AR startups are popping up everywhere. The latest of them to make a noise is Artie, a fledgling company comprising of Virtual Reality vets who came up with this lovely idea. Namely, Artie is making Artificial Intelligence Augmented Reality avatars to serve as personal or household virtual companions. The idea has already generated enough interest (and funds), so we can expect a run very soon.
The shift to AR is gaining pace. There is a very common, and very sensible view, that Augmented Reality is more useful at the present when compared to VR. We are still figuring ways to utilize the latter, while the former looks better equipped to merge with our day-to-day lives. That said, Artie’s Augmented Reality avatars fit the bill just right. These emotionally intelligent AR companions will be savvy enough for intelligent interaction, and present enough on smartphones or AR glasses to be serviceable.
What Artie brings to the table is their proprietary Wonderfriend engine to bring the cartoonish creations to life. The Augmented Reality avatar biggest draw is their interactive nature, their engaging character. In words of one of the creators: ‘The avatar will use AI to figure out whether you are happy or sad that would guide it in terms of response it should have’. These avatars, the idea is, will become part of our daily routine, all the time. ‘Your avatar can be ready so you don’t have to talk to it to activate it’.
This is not all. Artie creators are hoping to attract, or rather, secure, the rights to tap into the pool of ready-made, easily recognized characters and give them to people. ‘Our ambition is to unlock the world of intellectual property you are already familiar with’. It is only a matter of time before we have famous entertainment characters, say, Spider-Man, as AI/AR companions in our phones.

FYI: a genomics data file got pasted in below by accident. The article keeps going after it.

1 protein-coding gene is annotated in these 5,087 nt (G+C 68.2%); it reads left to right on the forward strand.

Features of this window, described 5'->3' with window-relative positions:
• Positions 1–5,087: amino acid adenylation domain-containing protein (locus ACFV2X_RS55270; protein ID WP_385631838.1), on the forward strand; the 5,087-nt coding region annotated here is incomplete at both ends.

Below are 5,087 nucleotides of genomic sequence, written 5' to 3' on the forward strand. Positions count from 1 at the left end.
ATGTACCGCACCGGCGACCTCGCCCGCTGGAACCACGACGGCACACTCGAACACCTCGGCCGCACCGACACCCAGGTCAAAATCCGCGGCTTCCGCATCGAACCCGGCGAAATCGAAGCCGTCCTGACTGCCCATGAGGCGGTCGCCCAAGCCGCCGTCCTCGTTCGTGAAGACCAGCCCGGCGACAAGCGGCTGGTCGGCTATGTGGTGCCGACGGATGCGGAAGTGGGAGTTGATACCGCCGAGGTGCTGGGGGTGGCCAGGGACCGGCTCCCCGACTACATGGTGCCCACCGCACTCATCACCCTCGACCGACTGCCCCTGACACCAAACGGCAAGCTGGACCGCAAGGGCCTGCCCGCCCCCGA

With the pace that Artie is showing, the startup is hoping to secure famous brands partnership early next year. We mention the pace because the company has already secured plenty of investors in their project. No sum is disclosed, but the names on the list are none too shabby, like Founders Fund, DCG, or Chad Hurley – YouTube’s cofounder.
The names behind Artie are two former VR devotees and Hollywood behind-the-scenes hopefuls, Armando Kirwin and Ryan Horrigan. They both made names for themselves in pictures leaving their indelible marks on titles such as ’12 Years a Slave’ or ‘The Book of Eli’, serving many top posts in picture production. Artie team currently numbers 10 people, while on the lookout for more talent in AR, AI, and Computer vision.
Augmented Reality avatars obviously play to the emotional side of things. By the creator’s admission, the AR technology is able to differ between seven emotional states as it stands. Also, avatars can recognize some 80 objects, while they are being recognized by big fish in the industry. Google and Verizon have already signed up for the project, with Artie set on a sensible marketing campaign to generate public interest. And it’s working.